Also, having a left needle position (rather than center) is also not uncommon on these side loading machines.  For certain feet and attachments, you need to make certain that you get the type appropriate for the needle position of your machine. (buttonhollers, rufflers and stratigh stitch feet would be an example).

ETA- the machine shown in this thread isn't a Kenmore, but it is possible that is was made in a factory that made machines with a variety of labels or badges on them.  You can look for a "JA-___" or  "JC-___" number stamped on the underside.  Sometimes it can be determined which factory it came from with that number.  If it were a Kenmore machine, it would have a metal plate that said Sears Robuck and a model number.  The first three digits of the model number would be Sear's source code.   For the Japaneese made Kenmores, the code will either be 148 for the Soryu company or 158 for Maruzen/Jaguar.

Cams for this machine will be a trial and error project.
« Last Edit: August 22, 2009 04:27:04 AM by Sew-Classic » THIS ROCKS   Logged

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markywmurray
« Reply #9 on: August 22, 2009 12:47:24 PM »

Yes it has a long shank.  I measured after your first post.  I am not sure if the post I wrote that gave the following information got to this group or not.  I had so much trouble getting the pics in!!  Technotard...a definition of my computer abilities...but I am learning!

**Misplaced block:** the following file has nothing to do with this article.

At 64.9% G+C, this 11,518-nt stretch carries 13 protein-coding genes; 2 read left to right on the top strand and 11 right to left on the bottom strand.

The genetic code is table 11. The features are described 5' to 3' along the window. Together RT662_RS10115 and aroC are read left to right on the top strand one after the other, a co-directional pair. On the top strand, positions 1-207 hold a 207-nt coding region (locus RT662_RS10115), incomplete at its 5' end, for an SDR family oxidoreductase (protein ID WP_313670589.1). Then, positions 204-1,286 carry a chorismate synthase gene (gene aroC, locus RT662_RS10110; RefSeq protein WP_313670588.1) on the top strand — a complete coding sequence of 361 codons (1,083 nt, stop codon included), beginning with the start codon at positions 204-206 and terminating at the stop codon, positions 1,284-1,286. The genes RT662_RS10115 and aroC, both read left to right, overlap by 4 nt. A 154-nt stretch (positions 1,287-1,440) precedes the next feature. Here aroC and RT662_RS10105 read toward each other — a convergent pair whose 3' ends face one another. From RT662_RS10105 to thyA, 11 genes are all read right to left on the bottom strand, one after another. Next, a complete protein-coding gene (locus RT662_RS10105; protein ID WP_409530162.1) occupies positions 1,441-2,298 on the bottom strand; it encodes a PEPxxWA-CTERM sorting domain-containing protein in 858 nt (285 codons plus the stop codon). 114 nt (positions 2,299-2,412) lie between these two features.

The reason we thought it was a Kenmore is because on the front lip it is stamped in yellow paint "Kenmore #SW 3_2...not sure what the middle number is maybe another 2.  Beside that the ingraved # is JZ 51426  Under the machine molded into the metal is a large GNS.  Other than that there is a decal that says City of Los Angeles Building and Safety Department. Nothing else that might hint at her place of manufacture.

There are two screws that were obviously meant to hold a brand plate of some kind on the front to the left of the dials.  Hub. said they had never been used...screws are in place, but no sign that they had ever held anything in place.

The art deco type cabinet it came in has a stamp that says Sears Kenmore Model #5662025.

Sigh.  I purchased one set of cams that did not fit, I will try another...the ones I got were too large, so now at least I have a baseline!!

Perhaps this little machines origin will remain a mystery forever!! 

Thank you all for your help!!  marky